Council of Europe slams NATO over secret prisons

2 July 2007

Council of Europe slams NATO over secret prisons

The Parliamentary Assembly of the Council of Europe (PACE) has expressed its regret over NATO's refusal to cooperate in an investigation into the secret prisons and prisoner transports whose existence was recently confirmed by a report commissioned by the Assembly. PACE called on NATO to reveal details of the 2001 agreements concerning its involvement in this CIA operation, voting to support a proposal to that effect from the United European Left (GUE), the political group chaired by SP Senator Tiny Kox. .

PACE, in which all European parliaments are represented, discussed at some length at last week's plenary meeting in Strasbourg the controversial second report from Rapporteur Dick Marty of Switzerland on the secret prisons and prisoner transports, reaching agreement on his conclusions and recommendations. The facts are clear and accepted by the Assembly: that there were secret prisons, certainly in Poland and Romania; and that people who were suspected by the CIA of involvement in terrorism were interrogated and sometimes tortured in these prisons. Also confirmed is the cooperation of a number of European countries, despite complete and persistent denials. Following the acceptance of the report the Romanian delegation threatened that it would no longer participate in the work of the Parliamentary Assembly, and the Polish delegation also spoke in threatening terms. This however had no influence whatsoever on the Assembly, which voted by a large majority to support the Rapporteur's conclusions and recommendations.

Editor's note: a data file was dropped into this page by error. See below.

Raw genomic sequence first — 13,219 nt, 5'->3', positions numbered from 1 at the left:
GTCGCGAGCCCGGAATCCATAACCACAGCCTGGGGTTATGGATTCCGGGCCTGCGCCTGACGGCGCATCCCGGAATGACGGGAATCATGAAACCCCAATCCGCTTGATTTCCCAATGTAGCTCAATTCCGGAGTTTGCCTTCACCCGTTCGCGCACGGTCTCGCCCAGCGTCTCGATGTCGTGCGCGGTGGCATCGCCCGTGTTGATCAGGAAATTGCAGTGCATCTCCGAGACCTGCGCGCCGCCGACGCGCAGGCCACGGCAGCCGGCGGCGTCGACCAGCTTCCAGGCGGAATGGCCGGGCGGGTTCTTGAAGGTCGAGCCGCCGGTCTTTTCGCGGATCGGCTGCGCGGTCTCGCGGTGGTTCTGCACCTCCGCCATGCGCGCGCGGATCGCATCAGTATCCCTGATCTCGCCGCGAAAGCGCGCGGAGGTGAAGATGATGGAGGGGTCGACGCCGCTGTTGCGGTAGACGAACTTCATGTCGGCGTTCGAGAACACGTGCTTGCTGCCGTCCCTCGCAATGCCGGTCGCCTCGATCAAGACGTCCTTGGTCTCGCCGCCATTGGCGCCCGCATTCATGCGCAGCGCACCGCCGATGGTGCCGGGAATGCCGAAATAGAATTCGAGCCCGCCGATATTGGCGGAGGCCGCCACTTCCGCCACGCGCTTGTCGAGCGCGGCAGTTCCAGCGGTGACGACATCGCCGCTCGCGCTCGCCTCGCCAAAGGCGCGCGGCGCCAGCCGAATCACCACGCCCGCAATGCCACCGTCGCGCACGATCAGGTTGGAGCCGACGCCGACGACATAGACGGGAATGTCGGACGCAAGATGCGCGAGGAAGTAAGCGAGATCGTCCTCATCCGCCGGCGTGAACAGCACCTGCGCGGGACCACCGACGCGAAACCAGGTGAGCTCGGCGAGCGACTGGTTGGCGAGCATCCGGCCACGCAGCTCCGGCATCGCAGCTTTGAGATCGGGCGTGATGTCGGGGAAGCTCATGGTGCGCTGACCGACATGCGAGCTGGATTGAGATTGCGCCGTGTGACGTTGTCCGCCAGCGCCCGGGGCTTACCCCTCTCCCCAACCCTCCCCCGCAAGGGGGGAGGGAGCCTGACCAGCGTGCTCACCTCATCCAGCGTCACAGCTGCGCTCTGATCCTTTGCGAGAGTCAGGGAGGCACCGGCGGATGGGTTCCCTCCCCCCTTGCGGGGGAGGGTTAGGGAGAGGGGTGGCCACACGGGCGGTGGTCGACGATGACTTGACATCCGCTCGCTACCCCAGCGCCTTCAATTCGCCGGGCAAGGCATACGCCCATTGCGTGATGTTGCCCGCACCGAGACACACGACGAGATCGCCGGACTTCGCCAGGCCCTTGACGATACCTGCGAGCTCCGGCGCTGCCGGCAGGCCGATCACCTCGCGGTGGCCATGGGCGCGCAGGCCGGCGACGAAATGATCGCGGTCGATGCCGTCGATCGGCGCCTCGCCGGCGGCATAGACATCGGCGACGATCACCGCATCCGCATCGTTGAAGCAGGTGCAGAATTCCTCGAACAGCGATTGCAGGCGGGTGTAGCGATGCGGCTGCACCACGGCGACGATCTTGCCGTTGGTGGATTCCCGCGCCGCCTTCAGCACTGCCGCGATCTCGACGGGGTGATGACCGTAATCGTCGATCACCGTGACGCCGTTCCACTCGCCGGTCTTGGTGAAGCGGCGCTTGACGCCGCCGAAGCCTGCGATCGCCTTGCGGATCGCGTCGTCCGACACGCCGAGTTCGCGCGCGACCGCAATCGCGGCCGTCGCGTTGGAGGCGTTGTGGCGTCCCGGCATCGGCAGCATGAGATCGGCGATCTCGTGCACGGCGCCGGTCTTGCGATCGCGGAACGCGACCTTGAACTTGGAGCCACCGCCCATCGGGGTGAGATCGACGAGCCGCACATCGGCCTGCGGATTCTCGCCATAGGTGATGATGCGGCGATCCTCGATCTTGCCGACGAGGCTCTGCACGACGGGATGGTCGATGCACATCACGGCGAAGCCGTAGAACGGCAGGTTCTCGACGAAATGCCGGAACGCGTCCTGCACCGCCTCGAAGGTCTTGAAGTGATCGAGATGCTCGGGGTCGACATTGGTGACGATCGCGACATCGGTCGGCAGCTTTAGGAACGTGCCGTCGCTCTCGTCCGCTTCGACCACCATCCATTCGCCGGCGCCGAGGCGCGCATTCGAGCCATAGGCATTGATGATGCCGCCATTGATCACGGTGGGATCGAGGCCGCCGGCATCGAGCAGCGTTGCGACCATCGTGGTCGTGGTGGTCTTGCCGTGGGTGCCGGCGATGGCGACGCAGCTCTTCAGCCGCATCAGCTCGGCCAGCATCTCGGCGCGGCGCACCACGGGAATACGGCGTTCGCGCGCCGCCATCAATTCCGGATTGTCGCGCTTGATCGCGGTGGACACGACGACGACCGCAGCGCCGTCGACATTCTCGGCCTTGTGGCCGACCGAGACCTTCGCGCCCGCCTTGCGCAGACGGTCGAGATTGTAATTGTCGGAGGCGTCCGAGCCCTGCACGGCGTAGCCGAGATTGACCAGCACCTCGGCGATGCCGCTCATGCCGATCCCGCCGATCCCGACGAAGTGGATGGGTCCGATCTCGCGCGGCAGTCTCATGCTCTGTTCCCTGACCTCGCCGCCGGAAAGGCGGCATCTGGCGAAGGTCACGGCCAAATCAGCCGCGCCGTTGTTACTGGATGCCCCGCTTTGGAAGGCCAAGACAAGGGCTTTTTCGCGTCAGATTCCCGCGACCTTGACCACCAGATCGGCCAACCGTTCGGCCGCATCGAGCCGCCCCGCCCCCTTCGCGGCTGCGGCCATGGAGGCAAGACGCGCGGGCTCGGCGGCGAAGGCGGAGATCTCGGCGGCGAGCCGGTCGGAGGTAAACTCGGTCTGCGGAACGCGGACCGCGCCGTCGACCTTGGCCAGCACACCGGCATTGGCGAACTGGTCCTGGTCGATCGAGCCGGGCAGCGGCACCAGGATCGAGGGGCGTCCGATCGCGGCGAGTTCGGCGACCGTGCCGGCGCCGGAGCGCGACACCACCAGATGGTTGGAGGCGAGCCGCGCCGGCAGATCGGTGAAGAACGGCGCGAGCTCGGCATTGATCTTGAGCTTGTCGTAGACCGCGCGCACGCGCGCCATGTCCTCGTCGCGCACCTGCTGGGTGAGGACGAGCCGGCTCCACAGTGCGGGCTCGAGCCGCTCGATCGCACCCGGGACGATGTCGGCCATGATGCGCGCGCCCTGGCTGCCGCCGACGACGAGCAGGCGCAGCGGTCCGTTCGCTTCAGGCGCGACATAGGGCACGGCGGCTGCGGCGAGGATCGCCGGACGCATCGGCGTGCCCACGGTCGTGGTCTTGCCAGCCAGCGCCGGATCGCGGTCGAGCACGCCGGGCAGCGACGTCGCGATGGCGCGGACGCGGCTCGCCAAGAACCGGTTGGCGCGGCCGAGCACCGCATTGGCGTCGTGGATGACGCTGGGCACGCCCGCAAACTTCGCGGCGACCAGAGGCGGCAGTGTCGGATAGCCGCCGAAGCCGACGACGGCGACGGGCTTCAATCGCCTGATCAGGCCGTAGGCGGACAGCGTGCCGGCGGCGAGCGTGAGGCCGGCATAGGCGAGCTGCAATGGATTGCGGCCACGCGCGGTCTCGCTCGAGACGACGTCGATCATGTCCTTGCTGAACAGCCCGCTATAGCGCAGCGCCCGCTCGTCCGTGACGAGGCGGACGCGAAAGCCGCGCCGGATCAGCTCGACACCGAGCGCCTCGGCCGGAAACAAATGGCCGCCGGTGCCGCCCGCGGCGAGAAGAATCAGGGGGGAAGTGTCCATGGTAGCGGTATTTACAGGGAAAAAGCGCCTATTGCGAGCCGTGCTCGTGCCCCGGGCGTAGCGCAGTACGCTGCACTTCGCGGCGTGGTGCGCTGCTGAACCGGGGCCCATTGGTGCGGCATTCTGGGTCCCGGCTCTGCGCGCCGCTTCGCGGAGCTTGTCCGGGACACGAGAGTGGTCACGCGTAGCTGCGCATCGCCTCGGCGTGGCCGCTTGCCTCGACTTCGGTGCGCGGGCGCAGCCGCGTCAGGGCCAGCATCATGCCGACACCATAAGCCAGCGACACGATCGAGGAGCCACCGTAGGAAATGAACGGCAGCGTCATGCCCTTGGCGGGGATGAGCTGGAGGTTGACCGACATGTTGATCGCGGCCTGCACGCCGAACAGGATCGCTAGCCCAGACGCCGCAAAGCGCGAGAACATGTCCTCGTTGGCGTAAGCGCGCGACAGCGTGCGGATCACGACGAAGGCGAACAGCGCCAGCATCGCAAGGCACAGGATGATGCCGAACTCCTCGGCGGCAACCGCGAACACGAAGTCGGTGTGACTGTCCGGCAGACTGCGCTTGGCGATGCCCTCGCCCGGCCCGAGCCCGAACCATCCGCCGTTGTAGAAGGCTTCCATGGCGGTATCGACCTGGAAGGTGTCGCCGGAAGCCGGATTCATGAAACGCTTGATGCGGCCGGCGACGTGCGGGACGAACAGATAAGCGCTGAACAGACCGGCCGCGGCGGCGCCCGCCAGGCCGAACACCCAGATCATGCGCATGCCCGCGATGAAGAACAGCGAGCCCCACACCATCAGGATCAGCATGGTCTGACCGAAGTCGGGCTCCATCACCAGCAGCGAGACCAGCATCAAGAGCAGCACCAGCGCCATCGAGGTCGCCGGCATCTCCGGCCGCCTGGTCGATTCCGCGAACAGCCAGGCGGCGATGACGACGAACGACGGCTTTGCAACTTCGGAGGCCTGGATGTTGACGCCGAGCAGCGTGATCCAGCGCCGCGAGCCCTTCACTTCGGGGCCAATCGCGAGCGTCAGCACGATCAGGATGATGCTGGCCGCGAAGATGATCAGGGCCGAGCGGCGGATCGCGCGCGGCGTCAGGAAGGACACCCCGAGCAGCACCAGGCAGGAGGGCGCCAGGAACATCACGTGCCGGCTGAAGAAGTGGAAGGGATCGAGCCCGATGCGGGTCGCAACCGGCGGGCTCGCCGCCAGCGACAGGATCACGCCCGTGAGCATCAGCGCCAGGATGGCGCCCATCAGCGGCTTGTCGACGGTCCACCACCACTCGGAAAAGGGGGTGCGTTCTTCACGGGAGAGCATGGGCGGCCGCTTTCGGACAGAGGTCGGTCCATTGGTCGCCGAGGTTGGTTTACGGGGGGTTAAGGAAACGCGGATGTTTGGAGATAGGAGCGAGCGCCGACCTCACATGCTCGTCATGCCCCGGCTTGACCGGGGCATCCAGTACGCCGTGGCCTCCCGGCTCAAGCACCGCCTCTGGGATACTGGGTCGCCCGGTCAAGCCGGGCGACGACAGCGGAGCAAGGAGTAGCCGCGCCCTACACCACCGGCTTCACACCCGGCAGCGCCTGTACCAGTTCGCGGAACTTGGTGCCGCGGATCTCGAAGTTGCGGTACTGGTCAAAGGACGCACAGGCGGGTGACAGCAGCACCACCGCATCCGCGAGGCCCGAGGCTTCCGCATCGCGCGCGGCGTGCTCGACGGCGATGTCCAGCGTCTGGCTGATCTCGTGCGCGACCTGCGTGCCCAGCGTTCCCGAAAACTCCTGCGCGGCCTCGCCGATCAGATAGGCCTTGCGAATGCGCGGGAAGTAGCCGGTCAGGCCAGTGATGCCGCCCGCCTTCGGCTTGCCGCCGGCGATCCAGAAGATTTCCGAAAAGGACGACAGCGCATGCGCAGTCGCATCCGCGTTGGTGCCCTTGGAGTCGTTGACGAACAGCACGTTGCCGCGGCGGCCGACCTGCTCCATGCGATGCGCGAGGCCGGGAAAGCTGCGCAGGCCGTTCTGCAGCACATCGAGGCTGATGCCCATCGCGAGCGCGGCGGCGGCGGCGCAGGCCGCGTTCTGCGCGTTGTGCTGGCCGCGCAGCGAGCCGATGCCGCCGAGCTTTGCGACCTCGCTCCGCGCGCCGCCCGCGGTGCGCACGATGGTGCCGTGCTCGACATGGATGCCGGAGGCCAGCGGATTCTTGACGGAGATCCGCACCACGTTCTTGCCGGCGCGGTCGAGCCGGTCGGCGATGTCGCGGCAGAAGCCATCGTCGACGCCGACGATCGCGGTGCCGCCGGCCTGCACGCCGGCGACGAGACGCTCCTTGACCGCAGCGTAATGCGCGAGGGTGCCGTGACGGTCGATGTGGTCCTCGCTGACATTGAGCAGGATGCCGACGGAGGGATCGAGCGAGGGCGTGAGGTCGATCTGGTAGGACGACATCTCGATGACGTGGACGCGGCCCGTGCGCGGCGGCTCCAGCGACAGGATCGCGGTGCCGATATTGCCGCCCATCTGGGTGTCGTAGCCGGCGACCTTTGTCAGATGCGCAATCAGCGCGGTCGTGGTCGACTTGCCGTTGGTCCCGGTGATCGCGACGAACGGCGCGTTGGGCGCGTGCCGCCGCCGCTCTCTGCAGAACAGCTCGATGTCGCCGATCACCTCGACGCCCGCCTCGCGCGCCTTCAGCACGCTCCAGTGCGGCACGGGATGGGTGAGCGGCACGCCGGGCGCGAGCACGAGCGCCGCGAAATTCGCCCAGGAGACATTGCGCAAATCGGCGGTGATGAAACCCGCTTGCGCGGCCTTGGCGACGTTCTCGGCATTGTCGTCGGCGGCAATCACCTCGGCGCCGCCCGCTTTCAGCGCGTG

A revelation new to the second report is that NATO was also involved in the system of secret prisons and transports. After the US had, in 2001, issued a call for mutual support under Article 5 of the NATO treaty, NATO became, according to the Rapporteur, 'a platform where the United States received the go-ahead and protective measures necessary in order to be able to begin the secret operations in the "war against terrorism".'

To date NATO is refusing to cooperate in the Council of Europe enquiry. SP Senator Tiny Kox, chair of the United European Left in PACE, said that he was "pleased with the broad support which our group received from all of the other groups for the proposal to call on NATO to cooperate by making secret information available." There was also support for the GUE's proposal that an urgent request be made to the governments and parliaments of NATO's member states that they cooperate in bringing to
light more information on the secret CIA flights and the use of secret prisons in Europe.

Other topics discussed at last week's PACE gathering included the need for an international moratorium on the death penalty, the social dimension of Europe, combating anti-semitism and the state of play at the International Criminal Tribunal on former Yugoslavia. The Tribunal's chief prosecutor Carla del Ponte was present for this last debate. Finally, a discussion was held on the recent European Council summit, in the presence of Austria's Chancellor Alfred Gusenbauer and European Parliament chair Hans-Gert Pöttering.

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